Buckhorn Black Rock Petroglyphs

Rating: 
Round Trip Distance: 0.1 miles
Difficulty: Easy
Elevation: 5494 - 5524 feet
Cellphone: 0-1 bars
Time: 15 mins.
Trailhead: MM 27 Buckhorn Draw Rd.
Fee: none
Attractions: petroglyphs




The Black Rock petroglyphs are located in Buckhorn Draw within the San Rafael Swell between Green River and Emery, Utah. The site is nothing more than a boulder covered with a black patina or varnish that has a few intriguing petroglyphs on it. We are making mention of the site because visitors to the area may otherwise drive right past it and the petroglyphs are interesting enough to take the 10-15 minutes of time to look at.


The Black Rock petroglyphs are 27 miles north of Exit 131 on Interstate 70 at a point across the draw from the TKG petroglyph site. Look for a large boulder on the west side of the road within maybe 50 yards of the turnoff for the TKG site. Neither site is marked at present so if you can manage to find either one then you should have little trouble finding the other.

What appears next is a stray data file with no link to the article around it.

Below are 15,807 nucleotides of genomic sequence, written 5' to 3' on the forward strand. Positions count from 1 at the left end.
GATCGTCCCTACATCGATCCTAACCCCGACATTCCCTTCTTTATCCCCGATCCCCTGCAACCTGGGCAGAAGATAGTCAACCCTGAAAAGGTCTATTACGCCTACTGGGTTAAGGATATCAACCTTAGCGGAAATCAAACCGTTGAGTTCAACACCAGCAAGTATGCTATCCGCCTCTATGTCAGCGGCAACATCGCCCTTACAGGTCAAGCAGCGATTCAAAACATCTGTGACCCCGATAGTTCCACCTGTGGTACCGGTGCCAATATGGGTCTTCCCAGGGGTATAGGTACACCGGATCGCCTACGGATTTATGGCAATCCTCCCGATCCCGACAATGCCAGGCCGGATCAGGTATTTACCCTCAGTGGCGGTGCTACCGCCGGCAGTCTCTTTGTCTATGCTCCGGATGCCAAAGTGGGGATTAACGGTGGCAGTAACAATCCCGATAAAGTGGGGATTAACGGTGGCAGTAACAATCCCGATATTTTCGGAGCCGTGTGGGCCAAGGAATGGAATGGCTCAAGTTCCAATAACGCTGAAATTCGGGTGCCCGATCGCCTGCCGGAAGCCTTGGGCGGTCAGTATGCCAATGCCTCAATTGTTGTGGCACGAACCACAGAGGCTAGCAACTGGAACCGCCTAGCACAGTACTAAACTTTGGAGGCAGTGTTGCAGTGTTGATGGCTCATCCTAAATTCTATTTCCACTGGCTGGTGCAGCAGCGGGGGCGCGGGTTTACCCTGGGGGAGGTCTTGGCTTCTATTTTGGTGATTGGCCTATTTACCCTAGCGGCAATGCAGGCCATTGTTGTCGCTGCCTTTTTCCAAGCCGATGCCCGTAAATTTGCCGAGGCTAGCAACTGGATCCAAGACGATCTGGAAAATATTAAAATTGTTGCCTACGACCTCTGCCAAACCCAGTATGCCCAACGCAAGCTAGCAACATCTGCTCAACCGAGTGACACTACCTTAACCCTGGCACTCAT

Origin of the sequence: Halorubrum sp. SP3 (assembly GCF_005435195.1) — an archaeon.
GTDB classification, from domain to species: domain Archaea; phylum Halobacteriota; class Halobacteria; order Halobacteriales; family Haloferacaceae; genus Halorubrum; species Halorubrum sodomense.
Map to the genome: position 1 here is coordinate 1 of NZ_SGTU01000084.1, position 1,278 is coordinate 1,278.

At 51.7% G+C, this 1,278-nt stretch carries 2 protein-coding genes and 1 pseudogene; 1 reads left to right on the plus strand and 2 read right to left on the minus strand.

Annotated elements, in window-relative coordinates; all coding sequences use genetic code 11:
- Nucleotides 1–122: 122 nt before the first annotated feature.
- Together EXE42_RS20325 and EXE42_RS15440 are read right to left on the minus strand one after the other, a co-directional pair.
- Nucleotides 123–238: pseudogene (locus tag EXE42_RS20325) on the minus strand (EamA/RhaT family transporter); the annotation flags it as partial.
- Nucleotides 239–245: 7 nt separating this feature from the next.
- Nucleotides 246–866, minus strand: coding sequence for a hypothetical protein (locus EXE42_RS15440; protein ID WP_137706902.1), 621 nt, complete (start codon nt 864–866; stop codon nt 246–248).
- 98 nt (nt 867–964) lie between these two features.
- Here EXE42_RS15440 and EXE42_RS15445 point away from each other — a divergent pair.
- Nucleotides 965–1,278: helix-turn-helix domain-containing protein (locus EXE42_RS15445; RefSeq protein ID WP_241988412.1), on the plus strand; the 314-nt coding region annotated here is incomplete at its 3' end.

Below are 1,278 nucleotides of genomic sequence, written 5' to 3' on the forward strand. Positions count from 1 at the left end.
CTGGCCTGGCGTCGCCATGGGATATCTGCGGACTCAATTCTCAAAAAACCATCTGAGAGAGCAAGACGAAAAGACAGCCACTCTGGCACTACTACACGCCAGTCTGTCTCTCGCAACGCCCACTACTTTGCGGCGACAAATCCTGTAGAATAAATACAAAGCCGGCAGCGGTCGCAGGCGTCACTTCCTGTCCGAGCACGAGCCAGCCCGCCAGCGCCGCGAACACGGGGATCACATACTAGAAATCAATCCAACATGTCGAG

A faint trail leads from the road, past the large boulder, and up the side of the hill to the black rock with the petroglyphs. The petroglyphs are also visible from the road.


Here is our take on the petroglyphs. The character on the far left appears to be holding a shield in the left hand and possibly an atlatl in the other hand. He is confronting the other person that we feel may be a traveler on the nearby Old Spanish Trail that has different weapons and protection. The zigzag line represents travelers coming through Buckhorn Draw. The large animal represents the cattle they were herding with them. We believe this location was an ambush point. Cattle may have been an easy target compared to wild game. The Indians may have been able to separate a few and push them into the side canyon across the road. Possibly the local Indians were introduced to the bow and arrow by Indian guides that were with the traveler on the Spanish Trail or perhaps the bow and arrow has a different meaning.


The semi sheltered area near the top of the boulder showed hints of activity. The position of the boulder at the point where the canyon is opening up looks like a natural place to ambush either game passing through the canyon or even other people.


The TKG site is across the wash on a smooth section of cliff to the far right in this photo. If you continue driving a short distance a road drops down into the area where there is at least one primitive campsite. Now that you have read our amateurish take on the Black Boulder you can give us yours. If you would like to see it for yourself then all you have to do is 'Take a hike'.